Official State Fossils Rock!
March 17, 2016 9:28 AM   Subscribe

Ed Yong, science writer for The Atlantic, rounds up the various official state fossils, from Colorado's claim on Stegosaurus to Florida's accidental choice of agatized coral, which is actually the state stone.

Yong's survey is the result of his story from the previous day on the Tully Monster, the state fossil of Illinois. The Monster (formally Tullimonstrum gregarium) turns out to be related to the modern lamprey.
posted by Etrigan (14 comments total) 5 users marked this as a favorite
Vermont's Charlotte was, of course, found in Charlotte, Vermont.
posted by maryr at 9:51 AM on March 17, 2016

I got married in front of Nebraska's state fossil!

I'm startled at the number of ichnological state fossils there are. That warms the cockles of my heart.

Also this dude - and I mean that in the greenhorn of senses - does not understand some of the significance of what he seems to be making fun of. . . in some cases. (Dude! Kentucky brachiopods are important for correlating rock units in the Paleozoic; it's a fine choice.)

*laughs and points at Florida*
posted by barchan at 9:52 AM on March 17, 2016 [2 favorites]

This is relevant to my (son's) interests. Nice round-up!
posted by filthy light thief at 10:08 AM on March 17, 2016

At least your official state fossils are all safely dead. Ours is still gumming up the works in Buckingham Palace.
posted by Devonian at 10:13 AM on March 17, 2016 [2 favorites]

My favorite part is where he drags Georgia for having the state fossil "shark's tooth":
Not the tooth of any particular species or genus of shark, like the monstrous megalodon, as chosen by North Carolina. Nope, just a generic “shark tooth.” That’s like picking “dinosaur leg” as your state fossil, or “bird” as your state animal. It’s even worse because shark jaws are conveyor belts that continually jettison old teeth, and so fossil teeth are extremely common. Georgia is the kid that didn’t really understand the assignment.
posted by babelfish at 10:37 AM on March 17, 2016 [5 favorites]

I was wondering if Hawaii was too young and too volcanic to have any fossils, but there are a few out there.
posted by Guy Smiley at 10:38 AM on March 17, 2016

One of the (many) things that irritate me about science in the U.S. is that there are so many cool things to celebrate. I get why we make state fossils and state birds and such - I do - but there's some really neat things that we could also celebrate that transcend state boundaries but of which a state could also be really proud.

Just as example: In chronostratigraphy, there are what's called official GSSPs: global markers which mark the boundaries between units of time, and "official" localities which represent those boundaries. So for example, the GSSP between the Cretaceous and Paleocene - a really important one! - is in Tunisia.There are a few in the U.S. Most are in Europe.

These are markers which represent events on a global scale. They're really cool! Some places celebrate their GSSPs, like China. The US? Yeah, you're lucky if you get this.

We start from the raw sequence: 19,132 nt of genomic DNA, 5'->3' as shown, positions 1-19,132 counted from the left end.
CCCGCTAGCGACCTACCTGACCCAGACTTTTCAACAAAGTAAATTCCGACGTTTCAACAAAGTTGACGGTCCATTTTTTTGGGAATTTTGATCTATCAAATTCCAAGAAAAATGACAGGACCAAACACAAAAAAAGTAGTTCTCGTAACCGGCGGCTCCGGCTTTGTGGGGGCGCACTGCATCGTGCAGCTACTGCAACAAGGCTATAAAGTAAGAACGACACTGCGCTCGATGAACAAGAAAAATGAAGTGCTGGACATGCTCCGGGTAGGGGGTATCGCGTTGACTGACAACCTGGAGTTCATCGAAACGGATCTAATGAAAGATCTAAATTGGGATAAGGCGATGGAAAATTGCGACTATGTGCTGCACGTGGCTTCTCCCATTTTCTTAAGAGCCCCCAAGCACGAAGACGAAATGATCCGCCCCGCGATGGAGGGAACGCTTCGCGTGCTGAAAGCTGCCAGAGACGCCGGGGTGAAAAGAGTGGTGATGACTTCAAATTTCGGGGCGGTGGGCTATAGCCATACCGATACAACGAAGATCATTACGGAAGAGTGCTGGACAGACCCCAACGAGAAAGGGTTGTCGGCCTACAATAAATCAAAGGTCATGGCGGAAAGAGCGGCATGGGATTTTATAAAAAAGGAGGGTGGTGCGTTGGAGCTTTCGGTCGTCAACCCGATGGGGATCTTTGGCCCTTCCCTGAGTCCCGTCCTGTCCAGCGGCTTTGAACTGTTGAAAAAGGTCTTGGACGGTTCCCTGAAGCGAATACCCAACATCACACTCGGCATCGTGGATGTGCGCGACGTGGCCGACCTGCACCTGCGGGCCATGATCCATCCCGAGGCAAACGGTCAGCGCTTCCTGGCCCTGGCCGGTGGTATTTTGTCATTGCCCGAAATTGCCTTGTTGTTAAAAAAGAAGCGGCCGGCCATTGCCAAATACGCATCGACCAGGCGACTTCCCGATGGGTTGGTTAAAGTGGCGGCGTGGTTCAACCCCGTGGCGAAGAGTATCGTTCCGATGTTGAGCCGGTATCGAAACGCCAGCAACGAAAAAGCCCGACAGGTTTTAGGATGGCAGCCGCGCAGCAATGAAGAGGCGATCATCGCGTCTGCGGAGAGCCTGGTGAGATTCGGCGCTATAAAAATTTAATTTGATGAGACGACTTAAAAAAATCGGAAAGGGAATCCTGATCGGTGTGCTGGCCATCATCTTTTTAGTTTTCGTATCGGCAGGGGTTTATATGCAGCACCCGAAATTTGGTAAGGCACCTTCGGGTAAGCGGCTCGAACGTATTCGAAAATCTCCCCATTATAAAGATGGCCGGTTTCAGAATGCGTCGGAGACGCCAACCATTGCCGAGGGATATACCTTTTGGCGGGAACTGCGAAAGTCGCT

I'm not saying we need to open state parks for every GSSP or anything - I understand priorities, especially in today's climate - but it's such a neat idea that I do wish a little bit cool science stuff like that got more attention. And not many states could claim an official geologic time that represent that time boundary better than anywhere in the world. (For the record: Colorado, Oklahoma, multiples in Texas for the Permian, Nevada, and Utah, with a few candidates elsewhere for stages not defined yet.)
posted by barchan at 10:52 AM on March 17, 2016 [2 favorites]

meinvt: I knew that was going to be a link to the So. Burlington whales.
posted by maryr at 11:05 AM on March 17, 2016 [1 favorite]

I was wondering if Hawaii was too young and too volcanic to have any fossils, but there are a few out there.

To my great delight I found these gastropods and other mollusks on Maui. (Sorry about the quality of the pics, it was noon, and I wasn't expecting to find them; extremities are for scale.) It was clear they weren't very old - probably the last sea level rise, so less than 100,000 kya, if I were to venture a mediocre guess.
posted by barchan at 11:05 AM on March 17, 2016 [1 favorite]

Maryland's state fossil isn't a dinosaur. It's Ecphora, which is a snail. Astrodon is the state dinosaur. Poor ignored snail. It has a really pretty shell too.
posted by Akhu at 11:11 AM on March 17, 2016

Huh! Florida got a pass for agatized coral, but no mention of the Michigan situation? They had a perfectly functional and lovely state stone that could have done double duty; the Petoskey stone was designated in 1965 and is a colonial rugose coral fossil. Mastodons are obvs majestic rockstars and totally bitchin', but... I always thought it was a classy choice when states opted for the Paleozoic invertebrates.
posted by Ornate Rocksnail at 11:37 AM on March 17, 2016 [2 favorites]

No Canadian provincial fossils, by the looks of it. Some lovely official tartans, though.
posted by Capt. Renault at 12:38 PM on March 17, 2016

While I'm on a surprising local (Vermont) fossil roll, the Burlington School district sports mascot is named for a fossil too.
posted by meinvt at 2:55 PM on March 17, 2016

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